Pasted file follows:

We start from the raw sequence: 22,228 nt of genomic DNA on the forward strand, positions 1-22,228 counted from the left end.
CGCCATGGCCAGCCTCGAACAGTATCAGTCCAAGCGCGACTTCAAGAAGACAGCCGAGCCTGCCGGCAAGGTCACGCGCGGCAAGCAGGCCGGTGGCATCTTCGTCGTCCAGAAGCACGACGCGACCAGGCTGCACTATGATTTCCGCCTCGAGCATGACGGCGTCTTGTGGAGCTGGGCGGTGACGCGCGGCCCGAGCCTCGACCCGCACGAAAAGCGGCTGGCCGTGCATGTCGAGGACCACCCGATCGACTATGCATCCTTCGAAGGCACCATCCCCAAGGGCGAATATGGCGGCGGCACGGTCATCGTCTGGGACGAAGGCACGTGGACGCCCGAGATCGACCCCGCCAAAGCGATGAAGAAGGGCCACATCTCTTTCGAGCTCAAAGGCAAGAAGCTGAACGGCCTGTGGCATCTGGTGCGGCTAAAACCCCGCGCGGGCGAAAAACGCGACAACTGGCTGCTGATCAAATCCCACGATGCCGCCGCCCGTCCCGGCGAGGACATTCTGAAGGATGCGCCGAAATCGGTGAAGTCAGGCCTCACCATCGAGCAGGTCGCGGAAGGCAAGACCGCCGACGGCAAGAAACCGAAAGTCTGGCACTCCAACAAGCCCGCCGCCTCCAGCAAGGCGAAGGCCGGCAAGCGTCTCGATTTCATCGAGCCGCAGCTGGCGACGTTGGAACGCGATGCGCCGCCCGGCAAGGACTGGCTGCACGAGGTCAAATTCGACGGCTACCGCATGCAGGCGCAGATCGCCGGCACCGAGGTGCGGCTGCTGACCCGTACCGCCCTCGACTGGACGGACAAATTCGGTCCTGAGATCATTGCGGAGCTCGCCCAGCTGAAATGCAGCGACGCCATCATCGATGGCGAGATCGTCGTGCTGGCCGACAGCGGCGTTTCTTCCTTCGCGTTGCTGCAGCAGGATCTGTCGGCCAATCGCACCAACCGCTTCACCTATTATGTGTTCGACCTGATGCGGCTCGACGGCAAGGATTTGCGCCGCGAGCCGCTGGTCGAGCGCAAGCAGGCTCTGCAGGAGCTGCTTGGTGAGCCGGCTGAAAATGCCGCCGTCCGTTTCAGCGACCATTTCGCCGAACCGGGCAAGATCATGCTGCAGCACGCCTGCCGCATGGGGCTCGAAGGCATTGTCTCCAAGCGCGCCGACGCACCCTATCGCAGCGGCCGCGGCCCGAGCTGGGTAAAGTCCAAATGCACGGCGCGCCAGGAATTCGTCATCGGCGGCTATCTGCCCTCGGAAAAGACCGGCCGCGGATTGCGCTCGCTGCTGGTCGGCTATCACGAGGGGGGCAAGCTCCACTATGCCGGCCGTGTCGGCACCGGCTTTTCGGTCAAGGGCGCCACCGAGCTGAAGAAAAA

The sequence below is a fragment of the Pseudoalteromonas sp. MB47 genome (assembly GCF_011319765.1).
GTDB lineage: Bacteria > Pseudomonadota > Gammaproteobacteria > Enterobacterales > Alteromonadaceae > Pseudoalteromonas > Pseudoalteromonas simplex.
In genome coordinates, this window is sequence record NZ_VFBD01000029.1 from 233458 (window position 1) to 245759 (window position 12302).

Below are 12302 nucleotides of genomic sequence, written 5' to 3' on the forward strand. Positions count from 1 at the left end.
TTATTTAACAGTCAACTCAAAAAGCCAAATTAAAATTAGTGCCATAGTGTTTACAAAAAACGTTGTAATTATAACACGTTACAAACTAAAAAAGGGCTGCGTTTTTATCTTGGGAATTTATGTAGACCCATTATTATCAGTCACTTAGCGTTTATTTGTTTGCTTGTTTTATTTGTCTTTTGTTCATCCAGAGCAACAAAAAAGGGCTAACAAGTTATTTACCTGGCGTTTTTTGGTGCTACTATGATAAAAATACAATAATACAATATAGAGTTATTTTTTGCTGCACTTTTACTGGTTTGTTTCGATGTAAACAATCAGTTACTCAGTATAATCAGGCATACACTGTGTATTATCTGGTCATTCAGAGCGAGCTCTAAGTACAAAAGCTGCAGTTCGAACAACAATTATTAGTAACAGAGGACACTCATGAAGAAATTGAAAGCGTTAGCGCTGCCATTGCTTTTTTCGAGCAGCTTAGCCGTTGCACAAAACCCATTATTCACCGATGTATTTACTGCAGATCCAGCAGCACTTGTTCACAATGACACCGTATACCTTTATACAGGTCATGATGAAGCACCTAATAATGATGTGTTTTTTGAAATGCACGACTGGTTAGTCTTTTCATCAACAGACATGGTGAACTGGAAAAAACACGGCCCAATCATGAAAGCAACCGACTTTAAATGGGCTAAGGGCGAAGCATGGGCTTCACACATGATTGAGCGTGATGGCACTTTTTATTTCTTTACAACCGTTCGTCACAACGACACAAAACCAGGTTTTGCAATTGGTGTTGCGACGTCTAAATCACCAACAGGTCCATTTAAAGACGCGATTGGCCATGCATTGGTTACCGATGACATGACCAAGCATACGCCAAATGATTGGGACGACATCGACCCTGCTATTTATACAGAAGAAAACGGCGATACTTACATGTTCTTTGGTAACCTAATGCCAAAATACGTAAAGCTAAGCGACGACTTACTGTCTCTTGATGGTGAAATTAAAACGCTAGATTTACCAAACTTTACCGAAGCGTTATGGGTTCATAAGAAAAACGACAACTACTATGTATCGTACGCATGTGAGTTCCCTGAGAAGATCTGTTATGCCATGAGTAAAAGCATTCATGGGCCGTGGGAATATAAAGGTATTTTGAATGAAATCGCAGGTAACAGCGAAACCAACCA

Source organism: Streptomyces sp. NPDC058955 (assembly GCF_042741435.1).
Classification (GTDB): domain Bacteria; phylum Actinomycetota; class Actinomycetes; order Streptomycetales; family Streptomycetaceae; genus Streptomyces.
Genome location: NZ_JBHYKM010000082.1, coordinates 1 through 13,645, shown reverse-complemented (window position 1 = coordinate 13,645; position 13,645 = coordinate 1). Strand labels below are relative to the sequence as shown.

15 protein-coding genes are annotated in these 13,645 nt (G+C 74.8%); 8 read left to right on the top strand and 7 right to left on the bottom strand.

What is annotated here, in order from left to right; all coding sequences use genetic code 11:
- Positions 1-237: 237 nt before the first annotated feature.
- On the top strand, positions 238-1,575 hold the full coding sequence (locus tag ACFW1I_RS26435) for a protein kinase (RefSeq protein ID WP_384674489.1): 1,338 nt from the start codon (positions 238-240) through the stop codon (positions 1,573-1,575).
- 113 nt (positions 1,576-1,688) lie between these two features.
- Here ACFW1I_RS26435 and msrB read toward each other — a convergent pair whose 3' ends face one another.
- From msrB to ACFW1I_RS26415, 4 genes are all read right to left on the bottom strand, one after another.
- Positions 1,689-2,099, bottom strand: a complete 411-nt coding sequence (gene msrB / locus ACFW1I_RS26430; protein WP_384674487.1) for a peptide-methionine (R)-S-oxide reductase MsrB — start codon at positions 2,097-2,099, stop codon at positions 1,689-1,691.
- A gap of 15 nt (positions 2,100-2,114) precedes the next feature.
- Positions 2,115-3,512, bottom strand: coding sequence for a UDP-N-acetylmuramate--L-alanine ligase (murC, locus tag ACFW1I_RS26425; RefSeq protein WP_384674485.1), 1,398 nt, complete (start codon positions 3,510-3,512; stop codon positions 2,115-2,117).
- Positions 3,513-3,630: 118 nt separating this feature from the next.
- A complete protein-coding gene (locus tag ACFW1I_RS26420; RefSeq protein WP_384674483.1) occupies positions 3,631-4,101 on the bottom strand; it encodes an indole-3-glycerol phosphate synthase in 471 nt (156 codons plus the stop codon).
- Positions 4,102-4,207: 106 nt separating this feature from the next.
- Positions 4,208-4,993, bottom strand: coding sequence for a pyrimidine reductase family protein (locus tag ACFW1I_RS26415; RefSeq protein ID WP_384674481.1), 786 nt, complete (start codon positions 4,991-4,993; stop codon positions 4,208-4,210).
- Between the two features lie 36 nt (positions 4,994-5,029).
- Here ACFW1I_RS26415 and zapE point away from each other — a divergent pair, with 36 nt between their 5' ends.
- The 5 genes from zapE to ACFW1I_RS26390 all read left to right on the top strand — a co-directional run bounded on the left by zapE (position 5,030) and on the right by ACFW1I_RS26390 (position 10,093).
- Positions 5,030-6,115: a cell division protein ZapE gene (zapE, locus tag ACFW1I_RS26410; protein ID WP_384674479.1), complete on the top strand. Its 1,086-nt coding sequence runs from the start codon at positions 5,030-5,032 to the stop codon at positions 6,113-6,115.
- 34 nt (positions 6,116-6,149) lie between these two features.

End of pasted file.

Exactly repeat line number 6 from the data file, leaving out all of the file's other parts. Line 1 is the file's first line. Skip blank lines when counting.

Below are 12302 nucleotides of genomic sequence, written 5' to 3' on the forward strand. Positions count from 1 at the left end.